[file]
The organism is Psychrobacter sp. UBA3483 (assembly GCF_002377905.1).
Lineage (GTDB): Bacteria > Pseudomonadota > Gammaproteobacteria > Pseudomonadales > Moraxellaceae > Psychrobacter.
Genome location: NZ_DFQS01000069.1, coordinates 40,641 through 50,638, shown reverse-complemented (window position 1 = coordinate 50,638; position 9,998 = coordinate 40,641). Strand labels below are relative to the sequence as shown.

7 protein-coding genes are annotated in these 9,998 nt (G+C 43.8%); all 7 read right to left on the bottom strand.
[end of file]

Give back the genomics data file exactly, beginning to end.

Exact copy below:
The organism is Psychrobacter sp. UBA3483 (assembly GCF_002377905.1).
Lineage (GTDB): Bacteria > Pseudomonadota > Gammaproteobacteria > Pseudomonadales > Moraxellaceae > Psychrobacter.
Genome location: NZ_DFQS01000069.1, coordinates 40,641 through 50,638, shown reverse-complemented (window position 1 = coordinate 50,638; position 9,998 = coordinate 40,641). Strand labels below are relative to the sequence as shown.

7 protein-coding genes are annotated in these 9,998 nt (G+C 43.8%); all 7 read right to left on the bottom strand.